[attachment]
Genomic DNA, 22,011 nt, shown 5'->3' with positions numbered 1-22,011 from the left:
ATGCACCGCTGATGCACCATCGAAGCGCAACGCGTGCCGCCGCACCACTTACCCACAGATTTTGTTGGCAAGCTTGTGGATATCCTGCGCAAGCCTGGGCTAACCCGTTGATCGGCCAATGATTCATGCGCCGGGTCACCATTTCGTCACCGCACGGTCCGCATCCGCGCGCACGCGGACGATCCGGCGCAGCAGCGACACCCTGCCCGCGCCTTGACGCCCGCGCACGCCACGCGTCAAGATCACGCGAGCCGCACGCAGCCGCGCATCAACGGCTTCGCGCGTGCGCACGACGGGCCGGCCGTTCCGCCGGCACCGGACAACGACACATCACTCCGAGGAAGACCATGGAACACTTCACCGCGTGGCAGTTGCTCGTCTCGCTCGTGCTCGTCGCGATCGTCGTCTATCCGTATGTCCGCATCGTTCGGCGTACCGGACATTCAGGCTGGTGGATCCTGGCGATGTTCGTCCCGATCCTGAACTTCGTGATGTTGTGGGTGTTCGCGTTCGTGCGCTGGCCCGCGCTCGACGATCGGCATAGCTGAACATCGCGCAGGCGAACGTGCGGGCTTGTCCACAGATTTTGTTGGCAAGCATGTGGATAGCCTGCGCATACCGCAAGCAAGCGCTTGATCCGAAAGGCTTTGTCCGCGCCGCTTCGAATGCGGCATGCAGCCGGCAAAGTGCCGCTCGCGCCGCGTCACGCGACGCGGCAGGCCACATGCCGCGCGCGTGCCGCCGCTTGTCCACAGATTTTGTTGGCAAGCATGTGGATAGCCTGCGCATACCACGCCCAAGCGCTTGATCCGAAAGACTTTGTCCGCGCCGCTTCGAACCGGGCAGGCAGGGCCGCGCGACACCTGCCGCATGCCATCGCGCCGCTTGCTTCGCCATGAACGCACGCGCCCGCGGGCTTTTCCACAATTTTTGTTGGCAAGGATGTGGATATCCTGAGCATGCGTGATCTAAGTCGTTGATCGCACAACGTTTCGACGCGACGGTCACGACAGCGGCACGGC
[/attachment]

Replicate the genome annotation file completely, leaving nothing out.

Genomic DNA, 22,011 nt, shown 5'->3' with positions numbered 1-22,011 from the left:
ATGCACCGCTGATGCACCATCGAAGCGCAACGCGTGCCGCCGCACCACTTACCCACAGATTTTGTTGGCAAGCTTGTGGATATCCTGCGCAAGCCTGGGCTAACCCGTTGATCGGCCAATGATTCATGCGCCGGGTCACCATTTCGTCACCGCACGGTCCGCATCCGCGCGCACGCGGACGATCCGGCGCAGCAGCGACACCCTGCCCGCGCCTTGACGCCCGCGCACGCCACGCGTCAAGATCACGCGAGCCGCACGCAGCCGCGCATCAACGGCTTCGCGCGTGCGCACGACGGGCCGGCCGTTCCGCCGGCACCGGACAACGACACATCACTCCGAGGAAGACCATGGAACACTTCACCGCGTGGCAGTTGCTCGTCTCGCTCGTGCTCGTCGCGATCGTCGTCTATCCGTATGTCCGCATCGTTCGGCGTACCGGACATTCAGGCTGGTGGATCCTGGCGATGTTCGTCCCGATCCTGAACTTCGTGATGTTGTGGGTGTTCGCGTTCGTGCGCTGGCCCGCGCTCGACGATCGGCATAGCTGAACATCGCGCAGGCGAACGTGCGGGCTTGTCCACAGATTTTGTTGGCAAGCATGTGGATAGCCTGCGCATACCGCAAGCAAGCGCTTGATCCGAAAGGCTTTGTCCGCGCCGCTTCGAATGCGGCATGCAGCCGGCAAAGTGCCGCTCGCGCCGCGTCACGCGACGCGGCAGGCCACATGCCGCGCGCGTGCCGCCGCTTGTCCACAGATTTTGTTGGCAAGCATGTGGATAGCCTGCGCATACCACGCCCAAGCGCTTGATCCGAAAGACTTTGTCCGCGCCGCTTCGAACCGGGCAGGCAGGGCCGCGCGACACCTGCCGCATGCCATCGCGCCGCTTGCTTCGCCATGAACGCACGCGCCCGCGGGCTTTTCCACAATTTTTGTTGGCAAGGATGTGGATATCCTGAGCATGCGTGATCTAAGTCGTTGATCGCACAACGTTTCGACGCGACGGTCACGACAGCGGCACGGC